With the second week of classes already under way, WTTW News reporter Joanna Hernandez moderated a live virtual conversation on back-to-school safety for children and youth in Chicago as part of the WTTW News: A Safer City initiative.
Chicago Public Schools is planning to spend $76 million to expand and upgrade the number of security cameras both inside and outside of district-run schools across the city — a move it says will improve the safety of students and staff.
Some Chicago public schools will retain their resource officers, following a split vote by the Board of Education to approve a one-year, $11 million contract with the Chicago Police Department.
Hailing the changes as a “major, major improvement,” the Chicago Board of Education has approved revisions to the student code of conduct, which advise school administrators against contacting police in non-emergency incidents in an attempt to eradicate the school-to-prison pipeline.
While several Chicago Public Schools have removed police officers from their buildings, 55 schools still have what are called “school resource officers.” On Wednesday, the school district and five community organizations laid out recommendations for those schools to pursue a more holistic approach to safety.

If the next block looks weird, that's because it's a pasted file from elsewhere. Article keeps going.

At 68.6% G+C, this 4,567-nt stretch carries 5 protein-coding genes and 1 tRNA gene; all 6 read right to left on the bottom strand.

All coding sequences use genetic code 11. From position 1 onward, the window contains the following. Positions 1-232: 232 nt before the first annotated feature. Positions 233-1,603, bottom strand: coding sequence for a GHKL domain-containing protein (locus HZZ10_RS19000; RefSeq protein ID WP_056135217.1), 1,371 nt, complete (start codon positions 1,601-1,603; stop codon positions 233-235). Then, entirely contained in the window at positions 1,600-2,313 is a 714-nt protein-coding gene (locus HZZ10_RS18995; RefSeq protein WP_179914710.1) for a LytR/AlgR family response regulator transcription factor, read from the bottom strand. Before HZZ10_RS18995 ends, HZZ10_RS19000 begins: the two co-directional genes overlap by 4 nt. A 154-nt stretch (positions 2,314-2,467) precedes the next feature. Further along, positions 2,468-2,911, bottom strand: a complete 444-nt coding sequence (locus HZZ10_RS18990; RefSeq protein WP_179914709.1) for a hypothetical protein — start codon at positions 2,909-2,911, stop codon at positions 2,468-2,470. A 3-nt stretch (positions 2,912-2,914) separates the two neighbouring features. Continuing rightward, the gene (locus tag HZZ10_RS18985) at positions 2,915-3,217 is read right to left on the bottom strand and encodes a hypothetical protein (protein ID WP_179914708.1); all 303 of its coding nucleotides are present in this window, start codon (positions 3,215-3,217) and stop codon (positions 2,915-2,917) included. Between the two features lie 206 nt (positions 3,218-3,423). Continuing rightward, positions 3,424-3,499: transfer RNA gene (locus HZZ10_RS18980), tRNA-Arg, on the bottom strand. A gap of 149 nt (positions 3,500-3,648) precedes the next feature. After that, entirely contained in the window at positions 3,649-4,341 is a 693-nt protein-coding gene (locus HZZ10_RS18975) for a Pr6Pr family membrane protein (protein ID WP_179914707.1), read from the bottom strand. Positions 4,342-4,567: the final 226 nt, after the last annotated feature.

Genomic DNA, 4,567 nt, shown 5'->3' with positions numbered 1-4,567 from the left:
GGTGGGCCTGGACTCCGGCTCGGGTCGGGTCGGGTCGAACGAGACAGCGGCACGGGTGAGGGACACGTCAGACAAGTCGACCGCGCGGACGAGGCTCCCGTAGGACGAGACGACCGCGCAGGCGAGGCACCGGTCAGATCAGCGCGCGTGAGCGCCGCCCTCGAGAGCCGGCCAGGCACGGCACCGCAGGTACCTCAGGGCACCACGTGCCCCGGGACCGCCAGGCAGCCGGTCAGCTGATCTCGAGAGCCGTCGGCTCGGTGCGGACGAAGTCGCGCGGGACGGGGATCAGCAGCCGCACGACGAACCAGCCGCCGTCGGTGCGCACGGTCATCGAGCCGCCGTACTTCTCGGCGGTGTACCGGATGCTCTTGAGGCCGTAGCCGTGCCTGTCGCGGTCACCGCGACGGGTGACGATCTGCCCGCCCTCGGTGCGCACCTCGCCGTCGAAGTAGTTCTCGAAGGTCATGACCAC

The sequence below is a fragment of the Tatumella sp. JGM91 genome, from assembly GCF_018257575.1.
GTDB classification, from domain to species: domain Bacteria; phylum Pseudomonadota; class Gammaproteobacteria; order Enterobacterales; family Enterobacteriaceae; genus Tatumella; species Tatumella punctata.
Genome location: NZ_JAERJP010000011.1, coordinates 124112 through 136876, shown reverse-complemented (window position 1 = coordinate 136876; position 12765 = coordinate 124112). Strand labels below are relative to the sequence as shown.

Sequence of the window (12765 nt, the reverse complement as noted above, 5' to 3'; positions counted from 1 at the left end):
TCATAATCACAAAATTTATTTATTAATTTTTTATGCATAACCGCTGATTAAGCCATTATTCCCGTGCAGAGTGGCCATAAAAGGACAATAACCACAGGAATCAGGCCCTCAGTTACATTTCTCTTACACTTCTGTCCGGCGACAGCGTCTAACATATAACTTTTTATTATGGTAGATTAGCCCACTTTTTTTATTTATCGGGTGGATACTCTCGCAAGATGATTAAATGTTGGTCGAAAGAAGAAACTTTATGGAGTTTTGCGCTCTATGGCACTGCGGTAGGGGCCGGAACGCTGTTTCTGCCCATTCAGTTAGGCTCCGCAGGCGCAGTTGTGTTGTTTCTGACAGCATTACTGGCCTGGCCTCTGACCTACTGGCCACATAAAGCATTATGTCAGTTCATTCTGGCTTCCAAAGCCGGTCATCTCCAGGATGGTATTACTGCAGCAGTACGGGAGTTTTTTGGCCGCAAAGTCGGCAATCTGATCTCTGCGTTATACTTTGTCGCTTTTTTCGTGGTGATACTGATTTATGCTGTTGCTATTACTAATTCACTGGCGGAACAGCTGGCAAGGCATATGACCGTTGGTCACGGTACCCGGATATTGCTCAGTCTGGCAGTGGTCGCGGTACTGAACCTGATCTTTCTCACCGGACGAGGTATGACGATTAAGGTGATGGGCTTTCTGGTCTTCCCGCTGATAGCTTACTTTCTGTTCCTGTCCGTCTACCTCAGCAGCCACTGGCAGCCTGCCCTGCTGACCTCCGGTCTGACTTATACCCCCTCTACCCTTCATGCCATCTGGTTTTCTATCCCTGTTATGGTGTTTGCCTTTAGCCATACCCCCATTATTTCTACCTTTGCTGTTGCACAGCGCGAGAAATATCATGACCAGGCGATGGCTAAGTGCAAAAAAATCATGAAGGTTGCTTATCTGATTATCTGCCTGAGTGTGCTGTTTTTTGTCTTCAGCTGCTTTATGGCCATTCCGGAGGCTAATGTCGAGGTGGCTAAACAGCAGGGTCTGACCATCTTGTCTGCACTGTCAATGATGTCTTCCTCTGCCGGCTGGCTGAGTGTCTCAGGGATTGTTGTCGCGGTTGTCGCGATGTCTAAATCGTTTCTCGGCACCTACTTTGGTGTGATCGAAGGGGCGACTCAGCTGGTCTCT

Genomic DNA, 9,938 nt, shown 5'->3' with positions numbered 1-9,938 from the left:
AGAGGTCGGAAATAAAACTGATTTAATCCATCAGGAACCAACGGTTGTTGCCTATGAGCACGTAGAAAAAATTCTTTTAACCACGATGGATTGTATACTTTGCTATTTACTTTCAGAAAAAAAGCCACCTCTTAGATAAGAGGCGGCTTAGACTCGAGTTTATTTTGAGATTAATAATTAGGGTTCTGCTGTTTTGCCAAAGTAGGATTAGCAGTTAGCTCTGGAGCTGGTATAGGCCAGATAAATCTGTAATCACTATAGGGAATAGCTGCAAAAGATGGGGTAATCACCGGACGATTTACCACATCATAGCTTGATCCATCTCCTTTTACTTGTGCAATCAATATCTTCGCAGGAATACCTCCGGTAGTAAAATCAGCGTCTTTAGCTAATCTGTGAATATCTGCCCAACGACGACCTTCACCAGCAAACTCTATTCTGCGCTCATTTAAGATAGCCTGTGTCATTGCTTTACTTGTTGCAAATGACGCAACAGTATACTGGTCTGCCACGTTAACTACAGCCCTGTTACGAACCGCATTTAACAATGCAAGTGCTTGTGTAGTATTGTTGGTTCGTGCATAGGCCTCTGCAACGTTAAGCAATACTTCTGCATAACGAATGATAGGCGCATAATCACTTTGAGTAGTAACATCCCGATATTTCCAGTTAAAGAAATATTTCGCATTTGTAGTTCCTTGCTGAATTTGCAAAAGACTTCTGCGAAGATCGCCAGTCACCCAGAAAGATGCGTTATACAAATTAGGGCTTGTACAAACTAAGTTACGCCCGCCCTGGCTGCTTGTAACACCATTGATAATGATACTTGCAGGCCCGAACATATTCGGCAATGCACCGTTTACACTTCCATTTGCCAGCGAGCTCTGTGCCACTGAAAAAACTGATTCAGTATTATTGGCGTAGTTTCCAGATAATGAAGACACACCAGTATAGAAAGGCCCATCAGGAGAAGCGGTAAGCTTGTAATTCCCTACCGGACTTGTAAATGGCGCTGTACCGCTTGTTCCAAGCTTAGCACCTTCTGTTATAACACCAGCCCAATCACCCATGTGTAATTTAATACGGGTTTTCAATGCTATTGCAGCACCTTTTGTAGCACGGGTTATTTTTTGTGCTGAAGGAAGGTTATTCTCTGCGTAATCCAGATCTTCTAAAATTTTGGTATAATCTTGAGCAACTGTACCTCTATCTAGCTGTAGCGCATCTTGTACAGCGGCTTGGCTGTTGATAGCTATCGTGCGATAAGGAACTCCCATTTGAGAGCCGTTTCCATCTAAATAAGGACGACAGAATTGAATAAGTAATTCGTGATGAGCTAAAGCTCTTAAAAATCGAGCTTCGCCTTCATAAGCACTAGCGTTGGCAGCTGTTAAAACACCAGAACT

For the seventh straight year, children and teens will be guided along their daily commute by Safe Passage workers – community members hired out by CPS to keep watch over students during as they walk to school in the morning and back home in the afternoon.
On Thursday, “Chicago Tonight” welcomes 50 Mikva Challenge high school students from across the city to participate in a forum on violence.
In the wake of the elementary school rampage in Connecticut, the Chicago Public Schools' security chief joins us to discuss school safety here.